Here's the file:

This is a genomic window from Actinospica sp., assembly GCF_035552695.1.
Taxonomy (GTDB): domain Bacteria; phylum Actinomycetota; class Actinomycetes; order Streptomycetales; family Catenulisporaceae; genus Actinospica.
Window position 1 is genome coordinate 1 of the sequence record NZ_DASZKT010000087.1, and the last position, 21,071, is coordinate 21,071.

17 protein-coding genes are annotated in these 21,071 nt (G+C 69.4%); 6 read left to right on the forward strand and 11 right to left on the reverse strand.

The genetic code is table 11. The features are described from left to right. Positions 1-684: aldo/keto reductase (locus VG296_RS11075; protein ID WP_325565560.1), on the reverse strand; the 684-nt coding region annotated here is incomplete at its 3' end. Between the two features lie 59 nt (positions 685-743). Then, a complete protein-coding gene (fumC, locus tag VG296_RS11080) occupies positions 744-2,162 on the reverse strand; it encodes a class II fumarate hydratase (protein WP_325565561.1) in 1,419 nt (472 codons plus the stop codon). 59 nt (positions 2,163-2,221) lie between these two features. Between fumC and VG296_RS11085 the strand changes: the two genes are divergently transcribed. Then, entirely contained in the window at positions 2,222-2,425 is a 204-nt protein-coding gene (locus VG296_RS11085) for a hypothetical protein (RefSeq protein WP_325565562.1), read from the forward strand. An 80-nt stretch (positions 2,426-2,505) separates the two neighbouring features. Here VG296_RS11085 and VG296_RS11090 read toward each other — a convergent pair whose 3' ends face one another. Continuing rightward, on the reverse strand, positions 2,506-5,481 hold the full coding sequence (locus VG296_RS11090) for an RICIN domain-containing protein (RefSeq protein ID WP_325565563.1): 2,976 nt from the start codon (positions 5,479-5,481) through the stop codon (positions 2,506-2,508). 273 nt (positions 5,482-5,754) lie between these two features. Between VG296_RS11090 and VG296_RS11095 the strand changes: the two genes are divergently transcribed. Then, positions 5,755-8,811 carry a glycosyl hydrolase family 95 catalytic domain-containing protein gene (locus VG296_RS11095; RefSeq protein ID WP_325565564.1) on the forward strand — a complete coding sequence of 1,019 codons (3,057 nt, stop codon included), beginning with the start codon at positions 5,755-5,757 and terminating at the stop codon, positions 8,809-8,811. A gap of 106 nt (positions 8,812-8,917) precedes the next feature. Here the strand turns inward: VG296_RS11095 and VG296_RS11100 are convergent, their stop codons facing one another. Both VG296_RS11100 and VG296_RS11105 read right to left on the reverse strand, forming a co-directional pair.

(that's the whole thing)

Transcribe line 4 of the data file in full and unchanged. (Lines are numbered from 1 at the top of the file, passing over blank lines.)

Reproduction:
17 protein-coding genes are annotated in these 21,071 nt (G+C 69.4%); 6 read left to right on the forward strand and 11 right to left on the reverse strand.